Both high and low homeopathic potencies of Gelseminium sempervirins were used to see if it would affect the gene expression of a human neurocyte cell line. The experiment was successful and provides evidence that Gelsemium s. “exerts a prevalently inhibitory effect on a series of neurocyte genes across a wide dose-range.” The complexity of modern scientific experimental planning, technique, equipment, experimental controls and quality controls that were used are all quite remarkable.
Gelsemium sempervirens L. (Gelsemium s.) is a traditional medicinal plant, employed as an anxiolytic at ultra-low doses and animal models recently confirmed this activity. However the mechanisms by which it might operate on the nervous system are largely unknown. This work investigates the gene expression of a human neurocyte cell line treated with increasing dilutions of Gelsemium s. extract.
Starting from the crude extract, six 100 × (centesimal, c) dilutions of Gelsemium s. (2c, 3c, 4c, 5c, 9c and 30c) were prepared according to the French homeopathic pharmacopoeia. Human SH-SY5Y neuroblastoma cells were exposed for 24 h to test dilutions, and their transcriptome compared by microarray to that of cells treated with control vehicle solutions.
Exposure to the Gelsemium s. 2c dilution (the highest dose employed, corresponding to a gelsemine concentration of 6.5 × 10-9 M) significantly changed the expression of 56 genes, of which 49 were down-regulated and 7 were overexpressed. Several of the down-regulated genes belonged to G-protein coupled receptor signaling pathways, calcium homeostasis, inflammatory response and neuropeptide receptors. Fisher exact test, applied to the group of 49 genes down-regulated by Gelsemium s. 2c, showed that the direction of effects was significantly maintained across the treatment with high homeopathic dilutions, even though the size of the differences was distributed in a small range.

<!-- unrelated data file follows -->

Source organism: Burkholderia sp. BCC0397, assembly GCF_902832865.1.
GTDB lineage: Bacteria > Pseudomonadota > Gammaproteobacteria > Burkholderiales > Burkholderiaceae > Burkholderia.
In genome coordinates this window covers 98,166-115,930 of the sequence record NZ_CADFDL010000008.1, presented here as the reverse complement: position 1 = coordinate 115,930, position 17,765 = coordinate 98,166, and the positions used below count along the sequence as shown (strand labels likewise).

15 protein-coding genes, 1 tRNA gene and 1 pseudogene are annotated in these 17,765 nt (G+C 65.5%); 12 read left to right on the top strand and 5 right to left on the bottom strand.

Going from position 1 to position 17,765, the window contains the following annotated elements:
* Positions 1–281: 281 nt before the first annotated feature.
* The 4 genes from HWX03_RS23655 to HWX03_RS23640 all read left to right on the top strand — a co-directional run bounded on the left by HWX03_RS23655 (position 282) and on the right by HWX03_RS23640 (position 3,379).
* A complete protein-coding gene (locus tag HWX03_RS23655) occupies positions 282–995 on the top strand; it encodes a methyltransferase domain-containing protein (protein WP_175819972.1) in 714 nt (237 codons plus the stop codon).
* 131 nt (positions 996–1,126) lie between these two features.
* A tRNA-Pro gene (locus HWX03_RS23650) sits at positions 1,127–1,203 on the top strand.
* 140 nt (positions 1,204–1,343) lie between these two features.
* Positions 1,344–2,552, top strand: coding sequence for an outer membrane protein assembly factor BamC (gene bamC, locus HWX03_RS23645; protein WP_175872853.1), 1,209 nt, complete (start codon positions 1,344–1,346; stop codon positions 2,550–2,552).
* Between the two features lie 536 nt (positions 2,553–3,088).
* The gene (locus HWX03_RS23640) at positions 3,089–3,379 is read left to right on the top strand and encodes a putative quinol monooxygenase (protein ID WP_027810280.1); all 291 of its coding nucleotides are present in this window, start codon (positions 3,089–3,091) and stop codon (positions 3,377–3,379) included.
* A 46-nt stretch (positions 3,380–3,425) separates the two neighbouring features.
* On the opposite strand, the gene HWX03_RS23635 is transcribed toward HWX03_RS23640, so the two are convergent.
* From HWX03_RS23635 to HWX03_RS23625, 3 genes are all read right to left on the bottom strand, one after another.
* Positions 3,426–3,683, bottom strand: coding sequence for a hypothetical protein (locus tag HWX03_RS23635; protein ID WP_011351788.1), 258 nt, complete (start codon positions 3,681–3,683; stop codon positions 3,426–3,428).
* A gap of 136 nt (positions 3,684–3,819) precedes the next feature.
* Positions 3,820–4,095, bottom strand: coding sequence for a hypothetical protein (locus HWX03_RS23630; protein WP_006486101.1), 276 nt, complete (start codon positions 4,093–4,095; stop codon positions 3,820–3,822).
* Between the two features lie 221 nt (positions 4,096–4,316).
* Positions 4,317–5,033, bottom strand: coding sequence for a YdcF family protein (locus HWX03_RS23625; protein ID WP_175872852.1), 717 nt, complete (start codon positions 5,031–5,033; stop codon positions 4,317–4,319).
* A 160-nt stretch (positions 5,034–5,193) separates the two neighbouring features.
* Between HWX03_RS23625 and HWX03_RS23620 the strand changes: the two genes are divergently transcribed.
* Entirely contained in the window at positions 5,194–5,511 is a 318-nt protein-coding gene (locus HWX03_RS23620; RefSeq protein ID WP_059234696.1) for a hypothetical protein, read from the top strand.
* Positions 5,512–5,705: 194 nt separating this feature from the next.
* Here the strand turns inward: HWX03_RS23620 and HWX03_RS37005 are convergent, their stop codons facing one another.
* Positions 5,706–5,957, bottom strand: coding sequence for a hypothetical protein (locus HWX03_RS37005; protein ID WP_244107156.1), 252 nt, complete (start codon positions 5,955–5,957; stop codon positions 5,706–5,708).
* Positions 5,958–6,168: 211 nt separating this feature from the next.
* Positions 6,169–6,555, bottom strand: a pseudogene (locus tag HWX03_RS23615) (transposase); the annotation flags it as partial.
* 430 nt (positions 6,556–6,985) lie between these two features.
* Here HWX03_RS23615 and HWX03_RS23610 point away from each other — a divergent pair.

The study shows that Gelsemium s., a medicinal plant used in traditional remedies and homeopathy, modulates a series of genes involved in neuronal function. A small, but statistically significant, response was detected even to very low doses/high dilutions (up to 30c), indicating that the human neurocyte genome is extremely sensitive to this regulation.
This study provides evidence that Gelsemium s. exerts a prevalently inhibitory effect on a series of neurocyte genes across a wide dose-range. The effect decreases with increasing dilutions, but whole genome expression analysis allowed to detect statistically significant changes even at the highest dilutions tested (9c and 30c). The results suggest the extreme sensitivity of human gene expression to regulation by ultra-low doses and high dilutions/dynamizations of a plant remedy and encourage further efforts in research on this field. Studies using “omic-based” approaches and systems biology should be particularly worthy at generating new hypotheses on mechanisms for the effects of highly diluted natural compounds.